The Death of Mrs Westaway is my least favorite of Ruth Ware’s novels, but even having said that, it’s still a truly great read. That’s just how good she is. You never need worry about which Ruth Ware novel you choose whether it be The Lying Game; In a Dark, Dark Wood or The Woman in Cabin 10 because you really are guaranteed to love it. This one focuses on a bereavement, a potential crime, a confused family history, a terrifying housekeeper and an element of the occult. Seriously, if that combination doesn’t tempt you, I really don’t know what will and you should probably find yourself another book blog!
Unkind, unloving Mrs Westaway is dead and her family are summoned for the reading of the will. Harriet ‘Hal’ Westaway finds herself included as part of this group even though she knows that she is not the grandchild that she is presumed to be. That said, Hal’s personal financial situation is such that ‘desperate times require desperate measures’ and so, she heads down to Penzance in essence to defraud the family. What she finds there is a family driven apart by the now dead Mrs Westaway and a truth that she did not expect.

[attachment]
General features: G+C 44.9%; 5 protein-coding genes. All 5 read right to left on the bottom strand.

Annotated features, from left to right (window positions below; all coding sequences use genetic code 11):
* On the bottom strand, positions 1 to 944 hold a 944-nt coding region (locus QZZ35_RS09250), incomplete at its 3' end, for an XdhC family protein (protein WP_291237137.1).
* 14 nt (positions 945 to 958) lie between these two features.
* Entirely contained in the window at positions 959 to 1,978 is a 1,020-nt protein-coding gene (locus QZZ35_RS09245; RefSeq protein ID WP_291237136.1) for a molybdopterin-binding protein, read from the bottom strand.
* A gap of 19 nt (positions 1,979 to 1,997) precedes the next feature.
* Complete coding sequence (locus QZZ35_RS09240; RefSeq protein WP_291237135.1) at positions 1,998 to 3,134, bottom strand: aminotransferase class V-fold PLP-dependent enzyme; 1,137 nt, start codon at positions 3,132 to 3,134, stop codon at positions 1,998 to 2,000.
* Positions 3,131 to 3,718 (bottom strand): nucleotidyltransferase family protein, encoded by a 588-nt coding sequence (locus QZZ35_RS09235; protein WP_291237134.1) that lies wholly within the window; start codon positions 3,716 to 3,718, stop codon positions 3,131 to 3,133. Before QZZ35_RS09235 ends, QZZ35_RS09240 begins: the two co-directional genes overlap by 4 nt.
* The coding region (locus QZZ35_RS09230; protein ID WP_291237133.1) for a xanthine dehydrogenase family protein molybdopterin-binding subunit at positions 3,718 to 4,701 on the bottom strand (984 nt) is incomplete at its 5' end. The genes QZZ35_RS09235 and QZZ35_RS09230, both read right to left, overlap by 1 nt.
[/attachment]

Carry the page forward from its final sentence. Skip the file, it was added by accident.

This is riveting stuff, even by Ware’s standards and Hal, despite the fact that she stands on the cusp of a criminal act is a character that you can really root for. The family is well written and presented in that wonderfully British middle to upper class realm, beset by financial difficulties whilst remaining relatively well off. Mrs Warren, the housekeeper, is straight out of the Mrs Danvers playbook and the setting of the house in Cornwall gives a wonderfully Du Maurier edge also.
If I was a first time Ruth Ware reader, I’d still plump for In a Dark, Dark Wood ahead of any of the other books, but this is an easy fun read.